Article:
Sacred Music from the Heart

Our human emotions are an important criterion for the continued renewal and development of Sacred music. There is a great chasm in many places distinguishing the Church’s patrimony, her Heart and Mind, from a more popular view.

Church music and other liturgical arts are easily mistaken in their aim and goal.  Contrived, emotional and superficial, the aim is to entertain, fill a void, please an audience, rather than a humble service to the liturgical ceremony, glorifying God and sanctifying the faithful.

An aforementioned source is Msgr. Guido Marini’s address to a liturgical conference in Mileto.  Translated into a compact book, his reflections are worth reading, re-reading and passing around:

“Thus, singing and music in the liturgy, when they are truly themselves, are born from a heart that searches after the mystery of God and become an exegesis of this same mystery, a word that, in musical notation, opens onto the horizon of Christ’s salvation. Therefore, there is an intrinsic bond among word, music, and chant in the liturgical celebration.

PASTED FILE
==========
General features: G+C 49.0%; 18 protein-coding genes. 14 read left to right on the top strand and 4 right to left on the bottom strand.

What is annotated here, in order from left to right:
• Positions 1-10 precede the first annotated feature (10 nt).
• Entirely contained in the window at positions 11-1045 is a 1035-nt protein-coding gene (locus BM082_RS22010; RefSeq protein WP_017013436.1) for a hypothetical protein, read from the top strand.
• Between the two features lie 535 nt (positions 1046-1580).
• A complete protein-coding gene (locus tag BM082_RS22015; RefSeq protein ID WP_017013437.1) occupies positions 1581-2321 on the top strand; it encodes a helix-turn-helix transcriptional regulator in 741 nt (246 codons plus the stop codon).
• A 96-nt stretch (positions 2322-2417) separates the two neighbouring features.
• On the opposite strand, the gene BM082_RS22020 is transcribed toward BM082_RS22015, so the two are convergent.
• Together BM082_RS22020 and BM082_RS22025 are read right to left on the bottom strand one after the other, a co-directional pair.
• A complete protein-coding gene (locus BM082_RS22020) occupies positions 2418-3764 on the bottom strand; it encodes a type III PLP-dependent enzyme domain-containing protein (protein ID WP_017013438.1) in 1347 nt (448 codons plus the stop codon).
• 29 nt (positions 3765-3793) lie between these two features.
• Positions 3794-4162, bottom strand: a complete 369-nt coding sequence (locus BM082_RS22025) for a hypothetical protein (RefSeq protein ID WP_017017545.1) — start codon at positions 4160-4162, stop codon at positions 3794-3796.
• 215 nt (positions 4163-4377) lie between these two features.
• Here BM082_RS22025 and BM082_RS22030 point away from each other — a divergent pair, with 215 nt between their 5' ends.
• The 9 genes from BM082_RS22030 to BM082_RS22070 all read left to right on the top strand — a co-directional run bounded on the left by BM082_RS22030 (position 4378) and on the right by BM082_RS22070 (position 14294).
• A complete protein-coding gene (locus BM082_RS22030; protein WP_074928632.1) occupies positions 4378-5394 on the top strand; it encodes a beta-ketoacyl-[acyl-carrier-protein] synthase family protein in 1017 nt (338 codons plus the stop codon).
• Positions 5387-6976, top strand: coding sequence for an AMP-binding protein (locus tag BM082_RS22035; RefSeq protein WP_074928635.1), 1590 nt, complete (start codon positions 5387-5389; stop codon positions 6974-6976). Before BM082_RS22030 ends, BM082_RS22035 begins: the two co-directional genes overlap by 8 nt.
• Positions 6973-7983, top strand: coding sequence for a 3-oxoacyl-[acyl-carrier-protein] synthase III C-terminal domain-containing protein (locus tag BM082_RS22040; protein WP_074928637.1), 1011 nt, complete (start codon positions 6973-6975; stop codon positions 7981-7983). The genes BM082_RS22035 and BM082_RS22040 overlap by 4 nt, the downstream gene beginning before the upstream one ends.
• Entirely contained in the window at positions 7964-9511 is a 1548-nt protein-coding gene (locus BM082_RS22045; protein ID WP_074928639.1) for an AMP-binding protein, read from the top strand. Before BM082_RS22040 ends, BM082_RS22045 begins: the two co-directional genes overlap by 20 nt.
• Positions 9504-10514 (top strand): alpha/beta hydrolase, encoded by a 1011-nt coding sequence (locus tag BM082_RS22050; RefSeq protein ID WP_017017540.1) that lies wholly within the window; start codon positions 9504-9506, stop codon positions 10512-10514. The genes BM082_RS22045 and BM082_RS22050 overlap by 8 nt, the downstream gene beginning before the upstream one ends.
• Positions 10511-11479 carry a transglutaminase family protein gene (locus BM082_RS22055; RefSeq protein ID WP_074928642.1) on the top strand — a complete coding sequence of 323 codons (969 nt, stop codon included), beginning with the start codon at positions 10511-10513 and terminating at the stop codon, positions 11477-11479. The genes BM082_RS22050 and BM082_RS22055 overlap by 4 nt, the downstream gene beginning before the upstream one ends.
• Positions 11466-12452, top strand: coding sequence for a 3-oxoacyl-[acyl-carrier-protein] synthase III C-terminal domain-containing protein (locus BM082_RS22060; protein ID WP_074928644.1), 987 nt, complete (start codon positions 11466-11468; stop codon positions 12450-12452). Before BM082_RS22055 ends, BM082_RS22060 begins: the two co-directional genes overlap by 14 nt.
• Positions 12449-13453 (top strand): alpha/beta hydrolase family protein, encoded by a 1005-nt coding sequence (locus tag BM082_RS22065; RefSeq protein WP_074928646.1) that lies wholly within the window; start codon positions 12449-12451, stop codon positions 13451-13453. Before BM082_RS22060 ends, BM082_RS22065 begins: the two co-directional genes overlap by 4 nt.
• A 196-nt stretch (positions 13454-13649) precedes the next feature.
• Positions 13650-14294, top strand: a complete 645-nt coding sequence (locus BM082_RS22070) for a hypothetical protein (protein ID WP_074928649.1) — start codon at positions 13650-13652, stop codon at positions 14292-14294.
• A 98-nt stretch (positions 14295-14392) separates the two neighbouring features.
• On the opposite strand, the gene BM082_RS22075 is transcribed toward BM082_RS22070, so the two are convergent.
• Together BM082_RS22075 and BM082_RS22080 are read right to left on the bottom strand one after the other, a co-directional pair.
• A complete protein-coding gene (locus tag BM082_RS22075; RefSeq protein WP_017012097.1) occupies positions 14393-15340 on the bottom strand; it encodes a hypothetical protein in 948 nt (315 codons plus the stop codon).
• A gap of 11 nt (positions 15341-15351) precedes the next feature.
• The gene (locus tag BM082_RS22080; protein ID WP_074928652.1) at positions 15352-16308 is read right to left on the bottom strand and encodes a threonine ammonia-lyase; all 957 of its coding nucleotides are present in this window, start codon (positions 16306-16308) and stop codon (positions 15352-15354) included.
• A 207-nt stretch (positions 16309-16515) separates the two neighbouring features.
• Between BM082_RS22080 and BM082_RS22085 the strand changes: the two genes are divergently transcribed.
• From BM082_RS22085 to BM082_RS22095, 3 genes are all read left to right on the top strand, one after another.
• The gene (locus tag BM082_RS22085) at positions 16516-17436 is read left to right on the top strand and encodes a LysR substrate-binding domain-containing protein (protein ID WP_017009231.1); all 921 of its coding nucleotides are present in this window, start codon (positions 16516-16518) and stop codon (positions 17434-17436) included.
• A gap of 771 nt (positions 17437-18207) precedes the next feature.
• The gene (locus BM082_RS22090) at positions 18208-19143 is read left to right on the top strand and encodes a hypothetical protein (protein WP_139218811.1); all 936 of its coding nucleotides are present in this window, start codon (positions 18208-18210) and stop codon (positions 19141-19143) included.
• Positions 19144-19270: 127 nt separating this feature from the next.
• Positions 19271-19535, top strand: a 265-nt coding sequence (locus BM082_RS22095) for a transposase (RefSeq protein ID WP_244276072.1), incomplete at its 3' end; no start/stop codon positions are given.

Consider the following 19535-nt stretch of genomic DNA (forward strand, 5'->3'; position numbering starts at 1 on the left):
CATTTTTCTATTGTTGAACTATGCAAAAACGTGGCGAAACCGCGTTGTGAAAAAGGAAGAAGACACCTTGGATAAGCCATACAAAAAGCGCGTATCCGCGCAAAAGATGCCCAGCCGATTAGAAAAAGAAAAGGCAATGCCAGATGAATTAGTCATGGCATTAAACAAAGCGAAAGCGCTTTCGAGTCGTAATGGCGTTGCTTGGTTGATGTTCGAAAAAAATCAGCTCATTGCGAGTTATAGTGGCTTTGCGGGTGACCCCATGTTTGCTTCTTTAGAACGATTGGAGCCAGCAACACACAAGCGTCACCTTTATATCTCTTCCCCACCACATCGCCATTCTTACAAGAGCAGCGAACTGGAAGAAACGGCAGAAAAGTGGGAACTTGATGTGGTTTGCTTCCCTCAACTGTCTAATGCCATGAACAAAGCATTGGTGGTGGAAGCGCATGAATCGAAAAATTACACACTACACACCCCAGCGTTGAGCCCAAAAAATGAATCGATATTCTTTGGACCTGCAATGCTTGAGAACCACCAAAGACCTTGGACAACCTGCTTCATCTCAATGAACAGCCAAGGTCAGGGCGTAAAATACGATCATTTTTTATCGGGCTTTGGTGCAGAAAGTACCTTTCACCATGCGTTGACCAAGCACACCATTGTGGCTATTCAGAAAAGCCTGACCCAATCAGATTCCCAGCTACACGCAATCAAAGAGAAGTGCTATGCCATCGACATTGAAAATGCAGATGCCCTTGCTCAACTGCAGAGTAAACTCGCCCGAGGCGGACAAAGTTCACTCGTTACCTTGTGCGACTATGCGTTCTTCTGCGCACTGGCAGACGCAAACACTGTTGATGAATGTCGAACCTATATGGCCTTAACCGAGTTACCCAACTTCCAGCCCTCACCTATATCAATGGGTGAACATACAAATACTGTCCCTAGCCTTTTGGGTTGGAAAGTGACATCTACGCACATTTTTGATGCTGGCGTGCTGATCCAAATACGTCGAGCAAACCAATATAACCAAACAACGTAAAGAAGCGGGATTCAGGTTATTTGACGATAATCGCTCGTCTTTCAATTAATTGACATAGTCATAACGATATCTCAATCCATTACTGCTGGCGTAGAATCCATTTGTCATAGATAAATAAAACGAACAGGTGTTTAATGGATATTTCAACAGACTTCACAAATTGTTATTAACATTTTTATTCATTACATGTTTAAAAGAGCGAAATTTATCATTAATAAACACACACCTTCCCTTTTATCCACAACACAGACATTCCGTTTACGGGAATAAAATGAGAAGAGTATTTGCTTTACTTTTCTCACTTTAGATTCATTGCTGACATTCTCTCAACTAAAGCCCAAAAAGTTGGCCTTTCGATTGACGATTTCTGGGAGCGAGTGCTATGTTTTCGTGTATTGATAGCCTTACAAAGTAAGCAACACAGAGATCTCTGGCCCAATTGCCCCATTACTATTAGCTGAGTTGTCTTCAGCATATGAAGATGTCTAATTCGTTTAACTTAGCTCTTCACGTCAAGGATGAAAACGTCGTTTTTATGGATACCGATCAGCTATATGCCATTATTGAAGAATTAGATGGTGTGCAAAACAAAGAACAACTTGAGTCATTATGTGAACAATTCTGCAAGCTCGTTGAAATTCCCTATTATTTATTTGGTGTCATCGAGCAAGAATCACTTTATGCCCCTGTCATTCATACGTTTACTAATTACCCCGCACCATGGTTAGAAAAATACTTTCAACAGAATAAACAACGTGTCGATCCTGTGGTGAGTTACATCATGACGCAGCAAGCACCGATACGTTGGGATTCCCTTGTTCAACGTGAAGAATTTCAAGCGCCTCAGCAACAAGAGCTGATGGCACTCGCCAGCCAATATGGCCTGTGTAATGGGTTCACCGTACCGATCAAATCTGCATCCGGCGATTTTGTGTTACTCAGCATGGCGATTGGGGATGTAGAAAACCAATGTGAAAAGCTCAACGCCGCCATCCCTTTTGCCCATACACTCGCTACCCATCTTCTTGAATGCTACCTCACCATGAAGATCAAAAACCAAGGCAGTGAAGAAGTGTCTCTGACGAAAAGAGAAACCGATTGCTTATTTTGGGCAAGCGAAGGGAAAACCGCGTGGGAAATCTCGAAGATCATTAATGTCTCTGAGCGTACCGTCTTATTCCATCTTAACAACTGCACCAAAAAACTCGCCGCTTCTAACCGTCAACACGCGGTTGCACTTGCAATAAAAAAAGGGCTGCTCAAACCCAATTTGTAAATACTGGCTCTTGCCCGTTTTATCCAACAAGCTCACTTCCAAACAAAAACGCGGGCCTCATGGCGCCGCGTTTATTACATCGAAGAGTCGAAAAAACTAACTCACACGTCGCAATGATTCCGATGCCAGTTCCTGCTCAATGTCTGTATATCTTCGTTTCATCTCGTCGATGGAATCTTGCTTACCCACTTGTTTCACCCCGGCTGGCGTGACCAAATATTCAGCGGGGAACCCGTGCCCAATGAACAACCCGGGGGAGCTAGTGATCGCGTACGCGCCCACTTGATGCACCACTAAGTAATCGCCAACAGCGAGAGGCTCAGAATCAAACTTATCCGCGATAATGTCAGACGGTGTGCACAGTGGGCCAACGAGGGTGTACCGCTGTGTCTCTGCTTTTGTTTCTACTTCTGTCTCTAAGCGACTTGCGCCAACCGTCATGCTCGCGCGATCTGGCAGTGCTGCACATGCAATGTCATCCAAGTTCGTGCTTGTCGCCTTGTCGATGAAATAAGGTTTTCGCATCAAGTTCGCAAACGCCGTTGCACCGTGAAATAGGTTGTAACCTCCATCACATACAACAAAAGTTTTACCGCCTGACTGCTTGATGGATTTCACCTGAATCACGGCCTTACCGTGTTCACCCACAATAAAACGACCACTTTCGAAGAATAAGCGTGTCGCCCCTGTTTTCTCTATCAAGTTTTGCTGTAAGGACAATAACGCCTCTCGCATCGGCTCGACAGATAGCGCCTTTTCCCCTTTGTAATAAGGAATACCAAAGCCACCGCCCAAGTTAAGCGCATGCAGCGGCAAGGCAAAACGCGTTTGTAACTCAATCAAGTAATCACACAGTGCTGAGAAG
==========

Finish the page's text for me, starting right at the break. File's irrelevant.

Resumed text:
Music and chant, in fact, cannot be separated from the Word of God, of which, indeed, music and chant ought to be a faithful interpretation and revelation. Chant and music in the liturgy stem from the depth of the heart, that is, from Christ who dwells therein – and they return to the heart, that is, to Christ, And from the question of the heart, He comes as the true and definitive response. 

This objectivity of chant and liturgical music should never be consigned to the superficial and extemporaneous nature of our sentiments and fleeting emotions, which do not correspond to the greatness of the mystery being celebrated.”  

Rev. Msgr. Guido Marini, Liturgical Reflections of a Papal Master of Ceremonies, English Translation © 2011, p.40.

2 Replies to “Sacred Music from the Heart”

  1. I find the translator's use of "music" and "chant" to be curious, and potentially enlightening. Music is the matter, whereas chant is the act. Am I getting that right?

  2. Enlightening thoughts indeed. It would be interesting to find the lecture in its original form. Perhaps one thought is Msgr's frequent mention of Pope St. Pius X's qualities of Sacred Music and the congruity of "a certain type of music and singing as particularly consonant with the liturgical celebration."

    One cannot truly answer a translated quotation with another, however, it is clear the motif is to see chant, as you said, as the act. Our actions can be simply emotive, reaching only a superficiality, or in turn, through loving obedience, unite our hearts with the words and music of the Church through her ever ancient, ever new melodies.

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